In one email from 2010 leaked by Anonymous, Stratfor's Fred Burton allegedly writes, "God Bless America. Now they have EVERY major HVT in CONUS, the UK, Canada, Vegas, Los Angeles, NYC as clients." Files on USASpending.gov reveal that the US Department of Homeland Security and Department of Defense together awarded Abraxas and TrapWire more than one million dollars in only the past eleven months.

News of the widespread and largely secretive installation of TrapWire comes amidst a federal witch-hunt to crack down on leaks escaping Washington and at attempt to prosecute whistleblowers. Thomas Drake, a former agent with the NSA, has recently spoken openly about the government's Trailblazer Project that was used to monitor private communication, and was charged under the Espionage Act for coming forth. Separately, former NSA tech director William Binney and others once with the agency have made claims in recent weeks that the feds have dossiers on every American, an allegation NSA Chief Keith Alexander dismissed during a speech at Def-Con last month in Vegas.

Whitehouse Refuses To Abide To Ban Of Indefinite Defention Of Americans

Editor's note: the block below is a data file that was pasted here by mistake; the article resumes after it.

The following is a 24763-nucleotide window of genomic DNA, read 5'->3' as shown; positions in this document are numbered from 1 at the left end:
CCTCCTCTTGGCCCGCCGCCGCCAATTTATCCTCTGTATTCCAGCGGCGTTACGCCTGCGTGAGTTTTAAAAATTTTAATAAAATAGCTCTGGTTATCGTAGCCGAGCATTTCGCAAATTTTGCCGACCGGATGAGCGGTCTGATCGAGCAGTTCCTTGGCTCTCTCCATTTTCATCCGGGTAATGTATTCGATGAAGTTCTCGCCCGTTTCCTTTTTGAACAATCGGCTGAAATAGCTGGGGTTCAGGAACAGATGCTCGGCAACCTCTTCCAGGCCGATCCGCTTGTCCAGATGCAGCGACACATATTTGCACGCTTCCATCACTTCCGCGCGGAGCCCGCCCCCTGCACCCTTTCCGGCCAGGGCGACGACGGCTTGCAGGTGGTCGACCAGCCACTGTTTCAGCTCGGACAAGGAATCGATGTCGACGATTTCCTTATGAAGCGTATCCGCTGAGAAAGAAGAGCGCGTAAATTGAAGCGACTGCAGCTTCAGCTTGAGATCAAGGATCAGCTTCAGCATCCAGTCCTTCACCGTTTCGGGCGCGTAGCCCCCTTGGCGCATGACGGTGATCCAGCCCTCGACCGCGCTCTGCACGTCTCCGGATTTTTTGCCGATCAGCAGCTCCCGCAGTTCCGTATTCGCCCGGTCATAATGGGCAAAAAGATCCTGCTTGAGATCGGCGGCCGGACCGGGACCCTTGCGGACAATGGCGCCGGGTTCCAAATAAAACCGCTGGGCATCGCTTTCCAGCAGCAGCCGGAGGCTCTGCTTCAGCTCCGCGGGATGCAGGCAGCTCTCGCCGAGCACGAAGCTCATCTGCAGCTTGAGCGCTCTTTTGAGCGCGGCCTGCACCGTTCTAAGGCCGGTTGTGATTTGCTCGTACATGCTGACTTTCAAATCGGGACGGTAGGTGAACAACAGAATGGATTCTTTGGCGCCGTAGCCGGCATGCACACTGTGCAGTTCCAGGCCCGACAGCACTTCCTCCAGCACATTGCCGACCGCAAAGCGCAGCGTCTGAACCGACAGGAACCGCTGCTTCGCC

Posted: 10 Aug 2012 12:52 PM PDT

RT News - Not only is the White House fighting in court for the power to jail Americans indefinitely without trial, but the Obama administration is refusing to tell a federal judge if they've abided by an injunction that prohibits them from such.

Attorneys for the White House have been in-and-out of court in Manhattan this week to argue that the indefinite detention provisions of the National Defense Authorization Act of 2012, or NDAA, are necessary for the safety and security of the nation. When President Barack Obama signed the bill on December 31, he granted the government the power to put any American away in jail over even suspected terrorist ties, but federal court Judge Katherine Forrest ruled in May that this particular part of the NDAA, Section 1021, failed to "pass constitutional muster" and ordered a temporary injunction.


On Monday, White House attorneys asked for an appeal for that injunction so that they'd be once more legally permitted to indefinitely detain anyone over mere accusations. When specifically asked to answer whether or not they've adhered by Judge Forrest's injunction so far, though, administration attorneys refused to cooperate with the questioning.

Activist and reporter Tangerine Bolen is a plaintiff in the case against the NDAA, and in an op-ed published Thursday in the Daily Cloudt, she writes that the federal attorneys asking for an appeal have declined to reveal whether or not they've cooperated with the judge's May 2012 injunction. If the government has arrested anyone over alleged "belligerent ties" since Judge Forrest ordered a temporary stay, the government could be in contempt of court.